Monday, October 21, 2019

THE MODERNIST ART OF FICTION Essays - Literature, Arts, Free Essays

THE MODERNIST ART OF FICTION Essays - Literature, Arts, Free Essays THE MODERNIST ART OF FICTION One possible way of approaching modernism is to place it within a larger cultural framework, by establishing its position to other '-isms' emerging at the end of the nineteenth and beginning of the twentieth century. This is what we tried to do in the previous chapter, by having a look at the obvious interrelations between various trends whose main characteristics are the innovation in form and the modification of the worldview. Another approach, which we consider equally profitable and rewarding, is to profit from the theoretical and analytical effort of the modernist novelists themselves, whose essays may fully document our interpretation of the modernist work. If the former approach essentially encourages a view of modernism within a cultural context, the latter provides the interpreter of modernism with a highly nuanced view from inside modernism. Given these two possibilities, this chapter will focus on the critical contribution of some turn-of-the-century and twentieth-century novelists, which is expected to cast proper light upon the artistic intentions and the creative mechanisms involved by the modern novel as it distinguishes itself from the nineteenth-century novelistic conventions. For grounding our decision to devote a whole chapter to an 'inside' approach to modernism, we shall start from a statement Woolf made in her essay 'The New Crusade'. We specifically value it as it has given us, in a way, the indication one sometimes needs as to what pathway to follow for an appropriate analysis of a literary phenomenon which, even if turned into a canon by now, is still prone to controversy. [...] of all the makers poets are apt to be the least communicative about their processes, and, perhaps, owing in part to the ordinary nature of their material, have little or nothing that they choose to discuss with outsiders. The best way of surprising their secrets is very often to read their criticism.[1] The students of modernism may maliciously find in this statement the confirmation of their fear of modernism, as well as a comfortable explanation for their being reluctant to come to grips with such difficult pieces of writing as the modernists' novels. Why should one take the trouble of reading such novels, if the modernists themselves are unwilling to communicate? Why should one make an effort to sympathise with the creating artist, if it is only an elite, if at all, that the modernist addresses? Why should one try to identify the meaning of a world made of such intricately woven ordinary words, if one is not even allowed to aspire to the position of an insider? Just like any instance of literary language, Woolf's words have a certain degree of ambiguity, which could, no doubt, encourage hypothetical questions like those we have formulated above. Yet, these same words may generate a totally new perspective on modernism, according to which reader and writer are part of the same creative act and contract, according to which the reader is cherished and praised as an invaluable contributor to meaning creation. It is no longer fear that one should feel when confronted with the modernist writer and his experiment, but pride and satisfaction that one has been drawn into the process of creation and consequently made into the creator's peer. There are several key terms in the above quotation whose disambiguation and proper understanding are likely to give us the key of access to the meaning of modernist fiction. 'Maker' represents, in ordinary speech, 'one that makes', meaning which is far too general, and therefore vague, for Woolf to have chosen it in her discussion of literature, unless she assigned to it a sense that would fruitfully fit in her argument. As a synonym of 'creator' and 'author', 'maker' is the one who brings something new into being or existence. "Written with an initial capital letter all three terms designate God or the Supreme Being; without the capital they ascribe comparable but not equivalent effects and powers to a person. 'Maker' is likely to imply a close and immediate relationship between the one who makes and the thing that is made and an ensuing responsibility or concern for what is turned out.[...] In many of its human applications (as in king maker, a maker of men, a maker of phrases) maker suggests the use of appropriate material as an instrument through which one gives form to one's ideas."[2] The noun 'poet', which at first sight may pass unnoticed because of the vulgar sense associated to it, i.e. 'one who writes poetry, a maker of verses', acquires in Woolf's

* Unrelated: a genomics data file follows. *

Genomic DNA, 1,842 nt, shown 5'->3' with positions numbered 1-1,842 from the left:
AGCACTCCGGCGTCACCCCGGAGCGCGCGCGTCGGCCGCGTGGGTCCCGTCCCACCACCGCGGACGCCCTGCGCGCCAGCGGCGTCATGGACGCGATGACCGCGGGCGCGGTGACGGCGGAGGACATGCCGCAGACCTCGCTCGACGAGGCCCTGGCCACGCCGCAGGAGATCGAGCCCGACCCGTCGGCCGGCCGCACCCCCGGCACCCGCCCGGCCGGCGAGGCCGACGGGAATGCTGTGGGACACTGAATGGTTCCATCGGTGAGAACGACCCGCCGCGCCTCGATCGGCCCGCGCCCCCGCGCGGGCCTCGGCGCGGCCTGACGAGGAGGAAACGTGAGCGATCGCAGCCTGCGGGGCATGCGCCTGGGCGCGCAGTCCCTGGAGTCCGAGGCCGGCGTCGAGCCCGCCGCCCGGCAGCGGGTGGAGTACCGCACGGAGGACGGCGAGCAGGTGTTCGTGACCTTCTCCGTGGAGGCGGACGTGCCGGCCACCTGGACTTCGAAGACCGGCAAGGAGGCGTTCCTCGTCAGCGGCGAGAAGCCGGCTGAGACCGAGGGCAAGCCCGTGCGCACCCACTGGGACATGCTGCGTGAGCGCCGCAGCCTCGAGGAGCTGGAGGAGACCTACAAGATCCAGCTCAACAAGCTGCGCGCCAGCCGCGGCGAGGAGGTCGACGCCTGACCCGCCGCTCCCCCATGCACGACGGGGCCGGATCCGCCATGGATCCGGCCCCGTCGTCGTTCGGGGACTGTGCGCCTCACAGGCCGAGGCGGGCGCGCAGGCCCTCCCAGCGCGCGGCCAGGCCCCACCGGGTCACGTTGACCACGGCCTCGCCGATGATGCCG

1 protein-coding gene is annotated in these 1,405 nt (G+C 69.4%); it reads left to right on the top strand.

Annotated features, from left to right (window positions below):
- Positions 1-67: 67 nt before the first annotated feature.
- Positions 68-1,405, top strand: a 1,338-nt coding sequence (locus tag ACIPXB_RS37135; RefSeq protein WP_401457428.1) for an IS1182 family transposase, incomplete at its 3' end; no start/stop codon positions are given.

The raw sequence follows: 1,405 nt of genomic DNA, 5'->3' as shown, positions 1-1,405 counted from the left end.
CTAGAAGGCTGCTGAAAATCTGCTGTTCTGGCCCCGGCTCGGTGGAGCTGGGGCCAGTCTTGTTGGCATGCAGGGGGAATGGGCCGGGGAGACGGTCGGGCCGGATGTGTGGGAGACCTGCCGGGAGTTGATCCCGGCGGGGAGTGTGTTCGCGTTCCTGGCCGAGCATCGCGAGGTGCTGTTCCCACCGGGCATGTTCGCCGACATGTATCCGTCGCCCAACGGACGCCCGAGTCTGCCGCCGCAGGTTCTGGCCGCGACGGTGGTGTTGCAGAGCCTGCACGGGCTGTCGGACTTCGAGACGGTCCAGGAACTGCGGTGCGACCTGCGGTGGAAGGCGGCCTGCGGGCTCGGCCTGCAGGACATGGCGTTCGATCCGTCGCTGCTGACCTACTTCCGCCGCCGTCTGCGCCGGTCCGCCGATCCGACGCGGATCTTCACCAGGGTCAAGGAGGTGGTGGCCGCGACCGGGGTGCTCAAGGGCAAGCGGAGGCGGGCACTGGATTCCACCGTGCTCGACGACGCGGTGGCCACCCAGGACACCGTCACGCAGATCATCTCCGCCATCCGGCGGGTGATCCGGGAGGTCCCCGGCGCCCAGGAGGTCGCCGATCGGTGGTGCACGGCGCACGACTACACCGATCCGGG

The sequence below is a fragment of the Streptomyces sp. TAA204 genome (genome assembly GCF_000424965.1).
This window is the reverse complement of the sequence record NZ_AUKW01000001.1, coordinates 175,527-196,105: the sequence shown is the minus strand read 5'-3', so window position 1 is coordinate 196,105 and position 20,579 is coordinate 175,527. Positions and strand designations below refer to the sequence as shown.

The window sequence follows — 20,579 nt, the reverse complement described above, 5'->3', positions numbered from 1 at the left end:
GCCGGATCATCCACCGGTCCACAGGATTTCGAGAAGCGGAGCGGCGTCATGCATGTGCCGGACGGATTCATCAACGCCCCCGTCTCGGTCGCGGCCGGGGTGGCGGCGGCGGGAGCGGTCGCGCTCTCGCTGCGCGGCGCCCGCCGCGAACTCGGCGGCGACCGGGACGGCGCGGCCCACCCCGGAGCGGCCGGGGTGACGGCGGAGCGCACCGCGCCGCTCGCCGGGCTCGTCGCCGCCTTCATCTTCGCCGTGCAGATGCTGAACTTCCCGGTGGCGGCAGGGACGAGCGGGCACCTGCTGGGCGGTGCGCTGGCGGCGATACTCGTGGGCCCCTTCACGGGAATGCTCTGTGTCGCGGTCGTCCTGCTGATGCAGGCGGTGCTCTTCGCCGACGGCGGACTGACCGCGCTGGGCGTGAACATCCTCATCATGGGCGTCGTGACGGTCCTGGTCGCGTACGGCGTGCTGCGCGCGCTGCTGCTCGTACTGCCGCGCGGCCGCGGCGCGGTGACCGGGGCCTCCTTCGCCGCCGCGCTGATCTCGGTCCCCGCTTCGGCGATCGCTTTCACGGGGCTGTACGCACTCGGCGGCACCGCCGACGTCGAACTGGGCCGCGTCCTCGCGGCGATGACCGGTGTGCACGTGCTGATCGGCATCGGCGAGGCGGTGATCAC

No comments:

Post a Comment

Note: Only a member of this blog may post a comment.